Scrotal cancer is a rapidly progressing disease with a high mortality rate. The primary lesion is an indurated lesion that presents as a wart or pimple-like eruption in the scrotal skin, which then ulcerates. This was known to chimney sweeps as a “soot-wart.” The cancer classically metastasizes to the local lymph nodes. In this secondary stage the lymph nodes of the groin enlarge, indurate, and eventually ulcerate. An advanced case could present with a groin full of large ulcers. Surgical excision was the treatment of choice. Almost all patients with scrotal cancer, a metastasizing squamous cell carcinoma, died.

The industrial revolution created numerous new occupations, along with recognition of work-related dangers. In 1832, Charles T. Thackrah, MD, wrote The Effect of Arts, Trades, and Professions on Health and Longevity. This classic work describes the effects of various jobs in manufacturing, agriculture, and trades on the health of their participants. Dr. Thackrah was also one of the first to call attention to the deleterious effects long hours and dangerous jobs had on children. Many noted authors took up the cause of these mistreated children, creating public awareness and sympathy. In Oliver Twist (1837), Charles Dickens described the 1834 English law that made it illegal to bind boys under 10 to apprenticeship as a chimney sweep. Gamfield, Dickens’ villainous master-sweep, has become a legendary literary figure.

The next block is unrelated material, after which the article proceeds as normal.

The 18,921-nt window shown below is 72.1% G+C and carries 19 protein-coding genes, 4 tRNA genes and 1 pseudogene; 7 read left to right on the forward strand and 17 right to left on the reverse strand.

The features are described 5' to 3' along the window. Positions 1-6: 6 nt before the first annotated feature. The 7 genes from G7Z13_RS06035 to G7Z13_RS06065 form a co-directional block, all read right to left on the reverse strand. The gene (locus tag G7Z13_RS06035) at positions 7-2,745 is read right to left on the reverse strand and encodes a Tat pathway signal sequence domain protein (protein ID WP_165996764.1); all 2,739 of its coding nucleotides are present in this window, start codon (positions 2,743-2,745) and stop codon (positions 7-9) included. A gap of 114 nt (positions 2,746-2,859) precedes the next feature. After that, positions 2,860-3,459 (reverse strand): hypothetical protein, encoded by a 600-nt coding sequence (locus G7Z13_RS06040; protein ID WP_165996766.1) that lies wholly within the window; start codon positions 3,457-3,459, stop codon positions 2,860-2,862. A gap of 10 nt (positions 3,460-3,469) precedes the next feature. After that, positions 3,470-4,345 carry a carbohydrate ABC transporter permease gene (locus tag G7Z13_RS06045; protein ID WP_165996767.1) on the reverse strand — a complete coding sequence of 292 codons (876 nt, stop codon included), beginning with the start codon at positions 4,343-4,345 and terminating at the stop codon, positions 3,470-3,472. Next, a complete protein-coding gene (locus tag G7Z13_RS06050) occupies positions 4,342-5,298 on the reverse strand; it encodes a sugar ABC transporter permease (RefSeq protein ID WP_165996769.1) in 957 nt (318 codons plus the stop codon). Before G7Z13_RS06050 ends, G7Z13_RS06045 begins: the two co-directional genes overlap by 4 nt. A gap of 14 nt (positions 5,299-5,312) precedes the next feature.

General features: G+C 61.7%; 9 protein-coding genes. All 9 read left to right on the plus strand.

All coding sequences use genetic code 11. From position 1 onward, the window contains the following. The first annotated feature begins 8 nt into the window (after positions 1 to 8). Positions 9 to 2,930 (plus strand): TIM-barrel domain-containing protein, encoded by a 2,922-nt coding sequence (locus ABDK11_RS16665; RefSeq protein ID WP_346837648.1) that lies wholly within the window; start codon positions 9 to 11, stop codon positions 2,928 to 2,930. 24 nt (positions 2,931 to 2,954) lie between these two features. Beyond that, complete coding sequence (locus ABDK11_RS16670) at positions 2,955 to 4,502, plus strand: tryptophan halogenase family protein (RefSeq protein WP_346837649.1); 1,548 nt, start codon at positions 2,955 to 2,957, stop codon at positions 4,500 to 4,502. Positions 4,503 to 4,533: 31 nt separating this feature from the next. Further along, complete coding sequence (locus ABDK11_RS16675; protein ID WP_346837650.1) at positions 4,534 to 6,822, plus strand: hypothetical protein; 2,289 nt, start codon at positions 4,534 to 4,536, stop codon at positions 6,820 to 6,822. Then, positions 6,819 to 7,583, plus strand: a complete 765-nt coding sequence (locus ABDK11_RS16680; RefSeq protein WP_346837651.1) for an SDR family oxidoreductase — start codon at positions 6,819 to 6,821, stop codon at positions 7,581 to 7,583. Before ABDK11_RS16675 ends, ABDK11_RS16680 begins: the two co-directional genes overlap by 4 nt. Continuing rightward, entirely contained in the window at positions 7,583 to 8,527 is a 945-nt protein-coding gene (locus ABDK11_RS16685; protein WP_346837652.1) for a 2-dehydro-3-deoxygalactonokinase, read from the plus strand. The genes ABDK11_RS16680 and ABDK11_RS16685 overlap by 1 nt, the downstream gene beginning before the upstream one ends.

In 1875, 100 years after Dr. Pott’s landmark book, a bill introduced by Lord Shaftesbury was passed that ended the abuse of young chimney sweeps. By the end of the first decade of the 20th century, the unacceptable social costs of industrialization resulted in child labor laws and occupational health regulations becoming an almost yearly legislature endeavor. Modern concepts of “childhood” and parenting responsibilities also became firmly established.

One of the great medical contributions of the 20th century was creating general public awareness and legislative protection against environmental and occupational disease. Although epidemiologists have now identified the basis of hundreds of occupational maladies, it is up to the individual patient’s physician to make the connection. Physicians know it is far more difficult to take an accurate history than it is to do an adequate physical exam. Many occupational diseases, especially cancer, occur long after the patient has left the job, so occupational histories must be taken from the patient’s first job forward. The careful identification of each task involved with every job is also critical for proper diagnosis.

By 1955, occupational hazards were so well identified that London physician Donald Hunter, MD, was able to write a 1,000+-page text on the subject, The Diseases of Occupations. The history of medicine prior to 1950 can be described as a study of the conquest of infectious disease, and post-1950, medicine is chiefly concerned with the study of chronic disease, with the prime focus on cardiovascular disease and cancer.